Washington, D.C. – More people in the metropolitan Washington region are taking transit to work or teleworking than at any point in the past ten years, according to findings presented today by Commuter Connections at the July meeting of the National Capital Region Transportation Planning Board (TPB).
According to the 2010 “State of the Commute” survey, since 2001 the number of workers in the region driving alone to work has declined from 70 percent to 64 percent, while the share for transit and those who telework at least one day a week has risen to 21 percent (from 17 percent) and six percent (from three percent) respectively.
Approximately 600,000 workers – 25 percent of the region’s workforce – telework occasionally (at an average of 1.3 days per week). According to Nicholas Ramfos, Director of Commuter Connections, the rise in telework is largely due to increased employer support for telework programs.
“Employers in the region have enthusiastically embraced telework over the past ten years,” Ramfos said. “They have seen the many economic, environmental, quality of life, and productivity gains that telework provides their organizations, employees, and the region as a whole.”
According to the survey, there is a significant possibility for further growth in telework in the region. In addition to the 600,000 current teleworkers, 500,000 respondents said they “could and would” telework if given the opportunity by their employer.
In addition to the regional data, commuting behavior was broken down at the sub-regional level, which showed significant divergence in commuting choices between the region’s inner and outer jurisdictions. The three sub-regional categories include: inner core (Alexandria, Arlington County, and Washington, D.C.), middle ring (Fairfax, Montgomery, and Prince George’s Counties), and outer ring (Calvert, Charles, Frederick, Loudoun, Prince William Counties).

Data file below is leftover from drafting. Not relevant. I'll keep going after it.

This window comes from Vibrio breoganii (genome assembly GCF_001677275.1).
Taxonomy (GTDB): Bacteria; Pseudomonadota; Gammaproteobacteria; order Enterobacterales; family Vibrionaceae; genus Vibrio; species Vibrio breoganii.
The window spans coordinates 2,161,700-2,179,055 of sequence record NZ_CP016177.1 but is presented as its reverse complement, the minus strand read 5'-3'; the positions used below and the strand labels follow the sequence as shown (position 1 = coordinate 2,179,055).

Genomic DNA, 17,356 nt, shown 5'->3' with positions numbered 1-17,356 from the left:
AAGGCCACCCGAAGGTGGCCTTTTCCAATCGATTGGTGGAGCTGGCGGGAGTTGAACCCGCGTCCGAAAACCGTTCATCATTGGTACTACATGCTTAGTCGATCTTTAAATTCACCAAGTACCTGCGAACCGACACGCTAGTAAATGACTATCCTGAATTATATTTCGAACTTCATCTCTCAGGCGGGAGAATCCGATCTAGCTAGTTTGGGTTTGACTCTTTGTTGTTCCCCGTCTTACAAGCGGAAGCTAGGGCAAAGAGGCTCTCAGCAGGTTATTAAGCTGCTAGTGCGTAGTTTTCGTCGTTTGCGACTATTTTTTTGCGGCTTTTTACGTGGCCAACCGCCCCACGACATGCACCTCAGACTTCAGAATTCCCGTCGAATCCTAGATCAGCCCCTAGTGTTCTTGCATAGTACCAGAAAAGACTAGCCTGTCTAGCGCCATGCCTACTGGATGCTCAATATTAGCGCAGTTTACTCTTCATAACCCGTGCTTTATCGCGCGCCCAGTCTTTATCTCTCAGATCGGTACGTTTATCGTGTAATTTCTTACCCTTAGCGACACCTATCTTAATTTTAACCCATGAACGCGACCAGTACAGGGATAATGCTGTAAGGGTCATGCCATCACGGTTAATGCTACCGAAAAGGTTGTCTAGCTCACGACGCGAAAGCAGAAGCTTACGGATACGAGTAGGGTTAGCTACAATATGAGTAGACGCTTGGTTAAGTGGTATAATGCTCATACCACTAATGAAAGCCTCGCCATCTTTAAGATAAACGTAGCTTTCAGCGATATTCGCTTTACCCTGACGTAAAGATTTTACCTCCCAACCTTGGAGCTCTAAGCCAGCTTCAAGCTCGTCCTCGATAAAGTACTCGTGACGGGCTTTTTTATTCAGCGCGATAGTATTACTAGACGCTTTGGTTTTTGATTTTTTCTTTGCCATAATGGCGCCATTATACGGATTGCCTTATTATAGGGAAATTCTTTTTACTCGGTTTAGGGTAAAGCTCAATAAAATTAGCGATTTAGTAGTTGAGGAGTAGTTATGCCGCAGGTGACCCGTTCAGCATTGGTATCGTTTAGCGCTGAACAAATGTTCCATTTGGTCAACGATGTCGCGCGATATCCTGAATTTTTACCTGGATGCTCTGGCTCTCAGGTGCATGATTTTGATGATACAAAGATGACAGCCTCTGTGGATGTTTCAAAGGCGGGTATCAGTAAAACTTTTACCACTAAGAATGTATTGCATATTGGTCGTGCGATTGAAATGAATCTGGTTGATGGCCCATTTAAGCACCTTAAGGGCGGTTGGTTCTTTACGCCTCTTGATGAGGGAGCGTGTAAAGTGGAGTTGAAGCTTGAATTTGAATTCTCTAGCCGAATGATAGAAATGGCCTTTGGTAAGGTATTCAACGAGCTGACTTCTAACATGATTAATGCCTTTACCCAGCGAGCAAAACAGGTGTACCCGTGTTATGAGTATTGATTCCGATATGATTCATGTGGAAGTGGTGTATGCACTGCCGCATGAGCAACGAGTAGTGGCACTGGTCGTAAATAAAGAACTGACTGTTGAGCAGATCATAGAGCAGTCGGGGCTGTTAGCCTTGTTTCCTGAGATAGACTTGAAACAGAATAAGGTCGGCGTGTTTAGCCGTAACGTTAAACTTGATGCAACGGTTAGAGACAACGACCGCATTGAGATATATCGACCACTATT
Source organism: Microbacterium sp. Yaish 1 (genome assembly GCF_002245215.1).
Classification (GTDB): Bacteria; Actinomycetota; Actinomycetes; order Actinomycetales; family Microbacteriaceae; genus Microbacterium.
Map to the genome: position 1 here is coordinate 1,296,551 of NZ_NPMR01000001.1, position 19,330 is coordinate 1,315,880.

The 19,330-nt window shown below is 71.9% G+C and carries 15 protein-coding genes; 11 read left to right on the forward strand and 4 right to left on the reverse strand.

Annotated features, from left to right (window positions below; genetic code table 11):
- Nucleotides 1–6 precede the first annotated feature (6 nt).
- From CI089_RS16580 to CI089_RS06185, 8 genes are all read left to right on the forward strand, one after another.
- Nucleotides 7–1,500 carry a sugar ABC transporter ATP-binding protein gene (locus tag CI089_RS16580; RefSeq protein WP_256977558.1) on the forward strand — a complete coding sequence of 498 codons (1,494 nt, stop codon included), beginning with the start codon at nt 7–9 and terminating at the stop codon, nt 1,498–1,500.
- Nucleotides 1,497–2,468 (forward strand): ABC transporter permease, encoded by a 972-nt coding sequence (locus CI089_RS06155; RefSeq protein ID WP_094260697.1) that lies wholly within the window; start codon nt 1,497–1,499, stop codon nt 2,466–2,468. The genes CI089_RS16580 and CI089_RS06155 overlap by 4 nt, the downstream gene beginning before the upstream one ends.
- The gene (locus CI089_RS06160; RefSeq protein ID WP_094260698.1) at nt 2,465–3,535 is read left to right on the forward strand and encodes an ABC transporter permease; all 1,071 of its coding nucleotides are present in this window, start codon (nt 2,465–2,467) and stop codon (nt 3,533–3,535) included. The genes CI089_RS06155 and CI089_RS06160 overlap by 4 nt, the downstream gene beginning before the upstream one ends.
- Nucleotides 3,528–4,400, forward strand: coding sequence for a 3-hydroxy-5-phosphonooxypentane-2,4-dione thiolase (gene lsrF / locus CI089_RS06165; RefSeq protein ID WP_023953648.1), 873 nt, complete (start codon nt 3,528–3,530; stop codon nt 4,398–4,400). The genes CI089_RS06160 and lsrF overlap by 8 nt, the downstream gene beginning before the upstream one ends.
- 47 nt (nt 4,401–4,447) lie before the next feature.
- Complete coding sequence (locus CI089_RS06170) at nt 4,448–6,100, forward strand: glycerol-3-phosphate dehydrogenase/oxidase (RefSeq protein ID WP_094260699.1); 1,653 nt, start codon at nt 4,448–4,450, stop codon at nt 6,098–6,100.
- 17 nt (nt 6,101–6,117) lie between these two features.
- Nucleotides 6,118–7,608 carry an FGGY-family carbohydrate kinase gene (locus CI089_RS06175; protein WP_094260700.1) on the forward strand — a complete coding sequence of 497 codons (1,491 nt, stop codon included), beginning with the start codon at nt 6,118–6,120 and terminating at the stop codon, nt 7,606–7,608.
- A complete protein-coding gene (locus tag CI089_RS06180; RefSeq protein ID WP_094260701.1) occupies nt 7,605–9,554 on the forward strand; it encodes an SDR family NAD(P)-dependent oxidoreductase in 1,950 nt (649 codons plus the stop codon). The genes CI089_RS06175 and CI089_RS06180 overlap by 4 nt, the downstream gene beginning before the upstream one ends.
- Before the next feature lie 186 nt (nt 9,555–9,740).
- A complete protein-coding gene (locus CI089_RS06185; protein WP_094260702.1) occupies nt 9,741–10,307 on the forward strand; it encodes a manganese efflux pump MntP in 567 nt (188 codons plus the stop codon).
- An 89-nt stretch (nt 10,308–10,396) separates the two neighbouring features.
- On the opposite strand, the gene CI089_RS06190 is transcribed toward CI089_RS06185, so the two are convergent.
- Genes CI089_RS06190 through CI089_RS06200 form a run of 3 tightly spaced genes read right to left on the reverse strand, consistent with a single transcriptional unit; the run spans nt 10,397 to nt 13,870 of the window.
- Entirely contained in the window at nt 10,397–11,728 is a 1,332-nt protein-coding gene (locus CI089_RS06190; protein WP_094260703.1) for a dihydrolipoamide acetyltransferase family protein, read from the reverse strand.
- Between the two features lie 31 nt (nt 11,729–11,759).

The percentage of drive alone commuters was highest in outer ring jurisdictions (76 percent) and the lowest in the inner core (46 percent). In contrast, transit usage was much higher in the region’s core (34 percent) than in outer jurisdictions (7 percent).
Biking and walking as a mode of commuting was almost exclusively seen in the inner core (9 percent), whereas carpooling/vanpooling and telework saw less deviation at the sub-regional level.
The survey data was collected via telephone survey of 6,629 randomly-selected employed residents of the metropolitan Washington region. Data collection was conducted by CIC Research, Inc., while the preliminary data analysis was conducted by LDA Consulting.
A full report will be released in 2011. To view/download a presentation of the data from the 2010 State of the Commute Survey, click here.